By Jack Aiello, Myeloma Survivor Diagnosed 1995
This is my third time attending an International Myeloma Workshop (IMW) meeting which is held every 2 years. This 4-day meeting consists of 3200 attendees from 41 countries, mostly hematologists (70%) with smaller numbers of pharma reps (15%), researchers, and nurses who were there to present and learn from 620 submitted abstracts, each one focusing totally on myeloma! Like ASH, there are also exhibitors and posters but the focus is very much on the oral presentations. This 17th IMW meeting contrasts with the first one held in 1987 with 34 attendees (including Drs. Robert Kyle and Brian Durie).
Dr. Richardson shared his perspectives about the IMW meeting. I've included more details on individual sessions and topics below:
Although this was one of the final sessions, I believe it to be quite illustrative of questions we have today about myeloma. For each debate, one myeloma expert takes “Yes” side and another argues for “No”, with each doctor presenting their arguments and then offering rebuttals. Before each debate, the audience is polled and polled again after the debate. I’ll report the questions below and the final debate results, with some discussion.
However, had this question been phrased as “High Risk” smoldering multiple myeloma, I believe the voting would have been reversed. Key unanswered questions include:
The thinking was the KRd induction should be reserved for high risk multiple myeloma patients, whereas VRd should be given to the older population. Key unanswered questions include:
This is an important question being asked in clinical trials now (e.g. S1803) but we really don’t have data yet to tell us that we can stop treatment, even after years of being MRD negative. Using MRD negativity as a clinical trial endpoint was also discussed in the context of earlier FDA new drug approval. Key unanswered questions include:
The primary arguments for limiting duration were an increase of secondary cancers after 2 years and that refractory Revlimid is difficult to treat.
Up front daratumumab either as Dara/Rev/Dex (DRd) or Dara/Rev/Velcade/Dex) (DRVd) has shown benefit except in high risk myeloma.
It was noted that while today it is standard of care today, newer treatment approaches like the Forte trial (KRd x 12 cycles) and quad induction therapies, more MRD negative patients might be seen after induction therapy (the preparatory treatment before transplant). And Dr. Richardson added that long-term MDS and acute myeloid leukemia are possible transplant outcomes. Dr. Bensinger theorized that a CAR-T followed by a RIC (Reduced Intensity Condition “Mini”) Allo might be a reasonable treatment plan.
Dr. Kyle remarked “90% of MGUS patients will die of other causes” so treatment for smoldering myeloma patients is being investigated. The classic definition of smoldering myeloma is an M-protein > 3g/dL and no myeloma defining events. Dr. San Miguel noted “There are 51 clinical trials assessing early treatment in SMM.” Researchers are focusing on high-risk multiple myeloma where the definitions of high-risk vary.
Dr Rajkumar said “High risk smoldering myeloma is whatever factors result in a 50% progression to multiple myeloma within 2 years.” Some doctors look at M-protein and call it high-risk if it’s increasing by more than 10% within 6 mos. Others use the 20-2-20 definition of 20% plasma cell, 2% M-protein, and 20 free light chain (FLC) ratio. Genomic profiling may further improve the definition. Treatments being offered to high risk smoldering myeloma patients include “preventive” regimens such as Rev (+ dex) and “curative” regimens with trials.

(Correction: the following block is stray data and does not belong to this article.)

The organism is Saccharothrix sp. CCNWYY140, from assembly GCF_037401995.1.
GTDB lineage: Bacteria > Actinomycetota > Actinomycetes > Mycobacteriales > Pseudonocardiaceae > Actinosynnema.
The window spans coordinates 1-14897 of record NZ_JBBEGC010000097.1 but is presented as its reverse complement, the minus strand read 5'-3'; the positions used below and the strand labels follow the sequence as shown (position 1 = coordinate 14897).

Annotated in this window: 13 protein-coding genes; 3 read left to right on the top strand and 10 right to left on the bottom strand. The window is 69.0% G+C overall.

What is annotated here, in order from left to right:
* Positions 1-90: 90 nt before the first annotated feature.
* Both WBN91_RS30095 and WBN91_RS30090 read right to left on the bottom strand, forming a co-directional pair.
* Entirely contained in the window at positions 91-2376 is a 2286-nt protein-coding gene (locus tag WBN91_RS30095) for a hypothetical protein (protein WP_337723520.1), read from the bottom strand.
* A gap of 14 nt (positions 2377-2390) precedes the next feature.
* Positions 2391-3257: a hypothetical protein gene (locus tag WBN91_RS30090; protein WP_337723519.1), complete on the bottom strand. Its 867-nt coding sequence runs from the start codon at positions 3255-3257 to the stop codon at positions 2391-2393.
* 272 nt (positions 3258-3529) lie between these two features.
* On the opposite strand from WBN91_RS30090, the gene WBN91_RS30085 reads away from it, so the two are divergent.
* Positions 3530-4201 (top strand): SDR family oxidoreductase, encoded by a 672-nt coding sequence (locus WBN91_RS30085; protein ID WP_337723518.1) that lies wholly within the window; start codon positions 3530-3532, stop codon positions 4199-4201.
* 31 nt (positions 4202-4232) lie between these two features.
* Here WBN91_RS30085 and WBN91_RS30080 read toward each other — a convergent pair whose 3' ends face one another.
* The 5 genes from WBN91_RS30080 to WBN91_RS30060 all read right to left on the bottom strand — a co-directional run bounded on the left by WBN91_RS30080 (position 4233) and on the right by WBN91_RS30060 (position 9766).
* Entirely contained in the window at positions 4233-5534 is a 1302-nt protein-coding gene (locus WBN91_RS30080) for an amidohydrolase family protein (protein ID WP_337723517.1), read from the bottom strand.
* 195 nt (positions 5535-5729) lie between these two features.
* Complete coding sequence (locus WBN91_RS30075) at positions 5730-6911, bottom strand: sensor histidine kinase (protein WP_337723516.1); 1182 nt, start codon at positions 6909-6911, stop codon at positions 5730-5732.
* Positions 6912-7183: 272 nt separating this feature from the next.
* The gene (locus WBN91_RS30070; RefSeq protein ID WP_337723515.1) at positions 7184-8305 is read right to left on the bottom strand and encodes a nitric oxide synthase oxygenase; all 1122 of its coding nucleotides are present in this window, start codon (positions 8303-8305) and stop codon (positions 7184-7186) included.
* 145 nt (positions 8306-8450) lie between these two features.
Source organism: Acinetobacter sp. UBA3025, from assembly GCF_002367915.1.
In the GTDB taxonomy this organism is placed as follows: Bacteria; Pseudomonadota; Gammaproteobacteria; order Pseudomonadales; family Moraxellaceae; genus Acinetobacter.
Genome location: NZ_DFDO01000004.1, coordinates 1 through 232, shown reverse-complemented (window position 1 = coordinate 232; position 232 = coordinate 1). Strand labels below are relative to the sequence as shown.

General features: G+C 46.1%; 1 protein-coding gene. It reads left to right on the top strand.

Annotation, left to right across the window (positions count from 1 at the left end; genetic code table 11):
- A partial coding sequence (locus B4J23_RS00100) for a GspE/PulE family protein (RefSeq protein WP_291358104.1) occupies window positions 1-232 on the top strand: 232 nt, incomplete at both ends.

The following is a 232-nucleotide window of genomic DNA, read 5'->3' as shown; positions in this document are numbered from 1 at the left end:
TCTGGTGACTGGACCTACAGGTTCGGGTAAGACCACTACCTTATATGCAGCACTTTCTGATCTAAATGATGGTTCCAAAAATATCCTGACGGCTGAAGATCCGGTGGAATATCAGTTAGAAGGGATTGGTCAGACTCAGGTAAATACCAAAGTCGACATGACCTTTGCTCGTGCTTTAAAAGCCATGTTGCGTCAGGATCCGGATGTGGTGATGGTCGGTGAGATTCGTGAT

IMW provided updates on newly diagnosed transplant eligible myeloma that included KCRd (Myeloma XI trial) and DaraVRd (Griffen trial) as well as added convenience with weekly Kyprolis and subQ Dara. And for patients who are not transplant eligible, RVd is better than Rd, which is better than Vd (except for high-risk patients).
While there are many treatment options, choosing therapy should be guided by:
At the IMW conference, updates and posters included:
Cytogenic/FISH tests are used to look at chromosomal changes but newer tests (GEP, NGS) can assess changes in the DNA and may well be the future, especially if results can be tied to treatment decisions. At IMW, the MMRF CoMMpass study is showing early results of a new high-risk subtype and predictors of early relapse.
MRD continues to be discussed and shown to be excellent for prognostic purposes but not used on any regular basis to guide therapy outside of clinical trials. However, I thought an interesting point was made that the role of maintenance is to sustain MRD-. And maintenance trials at IMW showed that either Revlimid or Velcade or even Kyprolis can be given as effective maintenance.
Beyond what I’ve written, even more was discussed, such as targeting mutations and pathways like RAS (KRAS, NRAS), BRAF, MEK, BCL2 (found in t(11;14) and treated with Venetoclax), and MCL-1. Some drugs already exist for these and are incorporated in the MMRF’s MyDRUG precision medicine trial.
PS. I try to be accurate with my note taking but material is presented quickly. If you have any questions, please feel free to email me email@example.com
about the author
Myeloma survivor, patient advocate, wife, mom of 6. Believer that patients can help accelerate a cure by weighing in and participating in clinical research. Founder of HealthTree Foundation (formerly Myeloma Crowd).